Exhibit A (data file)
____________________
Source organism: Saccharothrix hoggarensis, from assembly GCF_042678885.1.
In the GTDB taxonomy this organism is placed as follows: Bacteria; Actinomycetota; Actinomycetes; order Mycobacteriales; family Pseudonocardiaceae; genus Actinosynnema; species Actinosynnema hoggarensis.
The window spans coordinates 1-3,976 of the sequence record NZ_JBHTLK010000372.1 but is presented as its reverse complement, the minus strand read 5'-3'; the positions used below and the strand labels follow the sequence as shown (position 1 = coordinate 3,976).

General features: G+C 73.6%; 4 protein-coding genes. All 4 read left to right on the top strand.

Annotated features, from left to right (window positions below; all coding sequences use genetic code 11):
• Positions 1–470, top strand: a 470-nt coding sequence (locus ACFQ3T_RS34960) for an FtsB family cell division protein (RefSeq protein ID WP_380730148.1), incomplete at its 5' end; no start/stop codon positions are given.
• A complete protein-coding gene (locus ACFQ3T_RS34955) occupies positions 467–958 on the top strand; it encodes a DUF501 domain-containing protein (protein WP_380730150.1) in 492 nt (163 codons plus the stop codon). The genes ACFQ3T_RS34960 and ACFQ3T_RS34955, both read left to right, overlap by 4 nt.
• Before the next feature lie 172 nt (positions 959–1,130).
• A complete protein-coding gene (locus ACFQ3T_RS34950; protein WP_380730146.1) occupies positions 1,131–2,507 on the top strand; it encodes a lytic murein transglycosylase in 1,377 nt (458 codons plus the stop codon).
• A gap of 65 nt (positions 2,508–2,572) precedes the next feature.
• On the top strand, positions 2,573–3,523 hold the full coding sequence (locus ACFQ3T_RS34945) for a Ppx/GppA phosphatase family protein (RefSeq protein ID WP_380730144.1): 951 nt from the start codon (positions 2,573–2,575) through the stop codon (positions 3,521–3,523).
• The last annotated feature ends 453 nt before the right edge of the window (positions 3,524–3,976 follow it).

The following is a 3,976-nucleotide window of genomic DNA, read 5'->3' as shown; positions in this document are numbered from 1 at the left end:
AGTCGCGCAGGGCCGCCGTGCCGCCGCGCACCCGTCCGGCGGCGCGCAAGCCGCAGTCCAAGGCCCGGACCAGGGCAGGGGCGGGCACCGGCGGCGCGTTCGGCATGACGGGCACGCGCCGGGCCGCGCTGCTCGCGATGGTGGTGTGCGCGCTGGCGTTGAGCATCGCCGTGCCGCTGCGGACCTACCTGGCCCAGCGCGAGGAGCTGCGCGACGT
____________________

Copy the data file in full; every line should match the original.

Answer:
Source organism: Saccharothrix hoggarensis, from assembly GCF_042678885.1.
In the GTDB taxonomy this organism is placed as follows: Bacteria; Actinomycetota; Actinomycetes; order Mycobacteriales; family Pseudonocardiaceae; genus Actinosynnema; species Actinosynnema hoggarensis.
The window spans coordinates 1-3,976 of the sequence record NZ_JBHTLK010000372.1 but is presented as its reverse complement, the minus strand read 5'-3'; the positions used below and the strand labels follow the sequence as shown (position 1 = coordinate 3,976).

General features: G+C 73.6%; 4 protein-coding genes. All 4 read left to right on the top strand.

Annotated features, from left to right (window positions below; all coding sequences use genetic code 11):
• Positions 1–470, top strand: a 470-nt coding sequence (locus ACFQ3T_RS34960) for an FtsB family cell division protein (RefSeq protein ID WP_380730148.1), incomplete at its 5' end; no start/stop codon positions are given.
• A complete protein-coding gene (locus ACFQ3T_RS34955) occupies positions 467–958 on the top strand; it encodes a DUF501 domain-containing protein (protein WP_380730150.1) in 492 nt (163 codons plus the stop codon). The genes ACFQ3T_RS34960 and ACFQ3T_RS34955, both read left to right, overlap by 4 nt.
• Before the next feature lie 172 nt (positions 959–1,130).
• A complete protein-coding gene (locus ACFQ3T_RS34950; protein WP_380730146.1) occupies positions 1,131–2,507 on the top strand; it encodes a lytic murein transglycosylase in 1,377 nt (458 codons plus the stop codon).
• A gap of 65 nt (positions 2,508–2,572) precedes the next feature.
• On the top strand, positions 2,573–3,523 hold the full coding sequence (locus ACFQ3T_RS34945) for a Ppx/GppA phosphatase family protein (RefSeq protein ID WP_380730144.1): 951 nt from the start codon (positions 2,573–2,575) through the stop codon (positions 3,521–3,523).
• The last annotated feature ends 453 nt before the right edge of the window (positions 3,524–3,976 follow it).

The following is a 3,976-nucleotide window of genomic DNA, read 5'->3' as shown; positions in this document are numbered from 1 at the left end:
AGTCGCGCAGGGCCGCCGTGCCGCCGCGCACCCGTCCGGCGGCGCGCAAGCCGCAGTCCAAGGCCCGGACCAGGGCAGGGGCGGGCACCGGCGGCGCGTTCGGCATGACGGGCACGCGCCGGGCCGCGCTGCTCGCGATGGTGGTGTGCGCGCTGGCGTTGAGCATCGCCGTGCCGCTGCGGACCTACCTGGCCCAGCGCGAGGAGCTGCGCGACGT